An archaeological fantasy adventure that brings one of the world’s greatest mysteries into the modern political milieu.
Self-professed archaeology geek Bob Wallace has written a controversial new book, The Impossible Mayan. In it, he posits that the ancient Mayan civilization, rather than dying out, made contact with and joined the “People of the Sea” from the lost city of Atlantis. He and his 13-year-old daughter, Tara, are on a flight back to the United States from a conference in England when the plane’s electronics fail and it crash-lands in the ocean. Meanwhile, Bob’s ex-wife, Jenn Wallace, awaits them at Playa del Carmen in Mexico. She’s set to lead a tour of the Mayan ruins beneath Tulum, where recently discovered images and artifacts lend credence to Bob’s theory. The same phenomenon that downed the plane—an electromagnetic pulse—causes fog to cover the beach, followed by a small-scale tsunami. Bob, Tara, and other conference attendees, including the insufferable Evan Masters, survive the plane crash only to encounter low, wooden ships powered by oars. Aboard them is a contingent that Bob recognizes as ancient Mayan. The rescuers bring the survivors to an island formed by “Three rings of water, and three of land”—Atlantis itself. In this opener to a new series, author Enock (Doc Christmas and the Magic of Trains, 2016) soon shows what happens when a large nation of benevolent visionaries, who believe that “no single voice must...be allowed to speak for all,” is thrust into the chaotic 21st century. The book is both playful and politically savvy; for example, the Atlanteans appear superficially primitive, but they know enough to use their force-field technology to protect the island from scrambling world powers, such as China. However, they also trust in the visions of the mysterious Diachrome, who foresaw the world’s end in 2012. Although this plot thread leads to moments of humor, another one about global elites reaping technological benefits while humanity suffers is frightfully consequential. By the end, Bob’s and Tara’s lives are changed forever, urging readers toward the next volume in the series.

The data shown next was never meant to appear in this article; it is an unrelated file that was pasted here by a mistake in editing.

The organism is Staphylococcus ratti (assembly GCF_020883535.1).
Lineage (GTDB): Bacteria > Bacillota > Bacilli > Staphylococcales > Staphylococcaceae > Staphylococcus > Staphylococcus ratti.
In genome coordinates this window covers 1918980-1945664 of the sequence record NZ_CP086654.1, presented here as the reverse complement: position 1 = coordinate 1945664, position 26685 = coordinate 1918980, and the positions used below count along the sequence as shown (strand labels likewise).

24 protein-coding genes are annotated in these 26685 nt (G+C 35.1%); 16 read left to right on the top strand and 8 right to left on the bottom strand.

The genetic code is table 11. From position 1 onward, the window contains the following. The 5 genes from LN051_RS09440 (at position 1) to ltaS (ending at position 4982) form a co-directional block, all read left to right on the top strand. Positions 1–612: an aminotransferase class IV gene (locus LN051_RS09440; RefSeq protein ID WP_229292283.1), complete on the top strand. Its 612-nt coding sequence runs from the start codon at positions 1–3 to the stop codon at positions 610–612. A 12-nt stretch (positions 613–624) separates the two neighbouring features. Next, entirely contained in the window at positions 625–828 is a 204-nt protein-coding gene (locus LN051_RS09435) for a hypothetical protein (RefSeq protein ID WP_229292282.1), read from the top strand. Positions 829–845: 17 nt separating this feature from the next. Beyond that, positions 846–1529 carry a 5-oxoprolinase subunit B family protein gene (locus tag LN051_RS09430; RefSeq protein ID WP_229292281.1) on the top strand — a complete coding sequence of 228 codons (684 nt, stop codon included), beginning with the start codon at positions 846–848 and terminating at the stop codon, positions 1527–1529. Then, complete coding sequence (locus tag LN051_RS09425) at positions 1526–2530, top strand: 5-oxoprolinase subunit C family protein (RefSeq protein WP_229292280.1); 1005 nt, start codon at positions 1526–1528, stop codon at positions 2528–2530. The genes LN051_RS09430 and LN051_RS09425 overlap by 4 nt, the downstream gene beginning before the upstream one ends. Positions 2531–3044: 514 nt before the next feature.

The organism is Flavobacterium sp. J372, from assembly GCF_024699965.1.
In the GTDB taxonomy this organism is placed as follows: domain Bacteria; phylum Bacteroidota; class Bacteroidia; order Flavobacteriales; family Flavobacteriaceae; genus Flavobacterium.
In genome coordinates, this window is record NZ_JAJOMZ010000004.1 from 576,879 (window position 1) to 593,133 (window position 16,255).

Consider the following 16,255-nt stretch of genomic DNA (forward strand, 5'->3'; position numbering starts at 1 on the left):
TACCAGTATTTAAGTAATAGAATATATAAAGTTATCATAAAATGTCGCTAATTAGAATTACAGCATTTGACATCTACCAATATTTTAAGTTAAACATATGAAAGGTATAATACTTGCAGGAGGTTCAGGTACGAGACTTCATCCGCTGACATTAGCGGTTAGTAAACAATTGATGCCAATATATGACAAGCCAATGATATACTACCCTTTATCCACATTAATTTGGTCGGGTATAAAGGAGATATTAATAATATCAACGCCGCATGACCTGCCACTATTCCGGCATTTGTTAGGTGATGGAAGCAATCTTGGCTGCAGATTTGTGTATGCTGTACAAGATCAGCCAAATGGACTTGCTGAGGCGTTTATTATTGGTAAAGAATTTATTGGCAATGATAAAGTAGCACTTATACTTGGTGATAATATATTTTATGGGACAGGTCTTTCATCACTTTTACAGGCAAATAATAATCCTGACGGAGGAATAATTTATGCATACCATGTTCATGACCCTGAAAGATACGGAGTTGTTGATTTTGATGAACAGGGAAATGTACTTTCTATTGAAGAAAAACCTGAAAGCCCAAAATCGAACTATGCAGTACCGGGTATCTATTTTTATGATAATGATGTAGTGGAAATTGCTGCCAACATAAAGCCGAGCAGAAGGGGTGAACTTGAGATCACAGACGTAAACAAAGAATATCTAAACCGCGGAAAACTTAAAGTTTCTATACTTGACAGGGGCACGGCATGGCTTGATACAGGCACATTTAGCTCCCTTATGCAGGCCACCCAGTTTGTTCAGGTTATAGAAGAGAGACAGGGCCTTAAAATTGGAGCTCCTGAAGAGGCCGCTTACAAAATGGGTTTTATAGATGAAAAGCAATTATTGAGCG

A high-spirited tale for readers interested in archaeology and sustainable living.